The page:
For artists like Saubiya Chasmawala, the archive holds not only a restitutive but also a reconfigurative potential. Navigating her own position between the sacred and the profane, Chasmawala’s ink on paper works turn to Arabic script to reconstitute - physically and metaphorically - her relationship to sacrality. They are born out of a desire to demystify, to unveil, and are the results of an intuitive, introspective, almost meditative mark making process.
Such a reconfiguration finds resonance in Muzzumil Ruheel’s works. In contrast to Chasmawala’s abstracted characters, however, Ruheel uses meticulously rendered Urdu calligraphy as the basis of his works. The artist’s wider practice is about metaphorical interpretations; investigating the perceptions of events based on their documented narratives. In his play of words, he twists, mirrors, repeats, and isolates alphabets from collected personal and marginalised accounts pointing to the fundamental ways in which our stories are documented.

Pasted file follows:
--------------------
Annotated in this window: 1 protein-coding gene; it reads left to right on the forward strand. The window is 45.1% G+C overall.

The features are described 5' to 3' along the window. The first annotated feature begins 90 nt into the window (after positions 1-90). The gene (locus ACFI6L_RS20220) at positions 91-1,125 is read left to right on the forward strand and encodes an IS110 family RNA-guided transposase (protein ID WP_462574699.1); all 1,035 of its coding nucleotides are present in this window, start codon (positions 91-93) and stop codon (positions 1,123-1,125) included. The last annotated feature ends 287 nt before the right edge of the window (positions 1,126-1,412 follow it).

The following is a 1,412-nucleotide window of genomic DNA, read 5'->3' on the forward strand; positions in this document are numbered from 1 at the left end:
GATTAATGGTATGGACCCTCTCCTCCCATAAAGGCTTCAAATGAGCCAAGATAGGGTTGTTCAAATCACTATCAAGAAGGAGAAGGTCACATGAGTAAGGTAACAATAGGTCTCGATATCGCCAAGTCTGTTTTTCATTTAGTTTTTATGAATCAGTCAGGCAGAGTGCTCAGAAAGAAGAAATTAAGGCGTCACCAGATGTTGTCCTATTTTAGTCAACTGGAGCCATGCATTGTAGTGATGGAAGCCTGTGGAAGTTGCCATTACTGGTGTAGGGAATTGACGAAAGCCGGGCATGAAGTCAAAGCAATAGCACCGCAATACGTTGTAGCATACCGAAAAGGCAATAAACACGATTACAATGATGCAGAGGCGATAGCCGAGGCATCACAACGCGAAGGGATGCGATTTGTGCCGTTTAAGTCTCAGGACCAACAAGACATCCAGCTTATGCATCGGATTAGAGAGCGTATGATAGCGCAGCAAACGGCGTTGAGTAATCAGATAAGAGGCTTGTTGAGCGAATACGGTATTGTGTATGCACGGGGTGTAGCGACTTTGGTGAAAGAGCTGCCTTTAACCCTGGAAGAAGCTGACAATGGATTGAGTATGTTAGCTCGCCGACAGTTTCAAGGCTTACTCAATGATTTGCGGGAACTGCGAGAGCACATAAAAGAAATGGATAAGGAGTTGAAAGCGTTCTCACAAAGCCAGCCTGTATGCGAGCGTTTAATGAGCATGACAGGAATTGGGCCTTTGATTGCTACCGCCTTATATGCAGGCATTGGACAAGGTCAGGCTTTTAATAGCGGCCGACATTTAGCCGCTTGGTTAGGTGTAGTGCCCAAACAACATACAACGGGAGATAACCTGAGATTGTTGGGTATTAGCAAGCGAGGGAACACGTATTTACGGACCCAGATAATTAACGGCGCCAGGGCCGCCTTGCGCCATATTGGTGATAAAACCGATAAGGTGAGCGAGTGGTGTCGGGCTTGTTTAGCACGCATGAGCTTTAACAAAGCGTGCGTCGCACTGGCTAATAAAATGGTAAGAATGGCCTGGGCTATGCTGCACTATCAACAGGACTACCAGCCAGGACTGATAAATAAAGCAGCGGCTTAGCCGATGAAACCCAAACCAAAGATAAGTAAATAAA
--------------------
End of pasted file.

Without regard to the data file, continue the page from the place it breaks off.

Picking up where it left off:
Parag Tandel, in a move resembling the approaches of several indigenous critical theorists towards the truth claims of the archive, rejects the idea of the archive as a repository of fact. He turns to the archive as as a space for fabulation and creative interpretation. His work explores the changing seascape of Mumbai, an environment that is essential to him as an artist as well as as a member of the Koli community, one of Mumbai’s original communities. Through a set of fantastical sculptures, Tandel seeks recourse in the past to help navigate an increasingly uncertain future.
The archival impulse, or the desire to seek answers within the past or record one’s stance for posterity, is explored by Sameer Kulavoor. Through READ & RESIST and JCB, which demonstrate the need for an observer to document the here and now, Kulavoor raises questions about the politics of bearing witness. At a time where violence against the marginalised seems inevitable and unstoppable, his works examine the urgency of recording persecution as a way of achieving - at the very least - narrative justice in the future.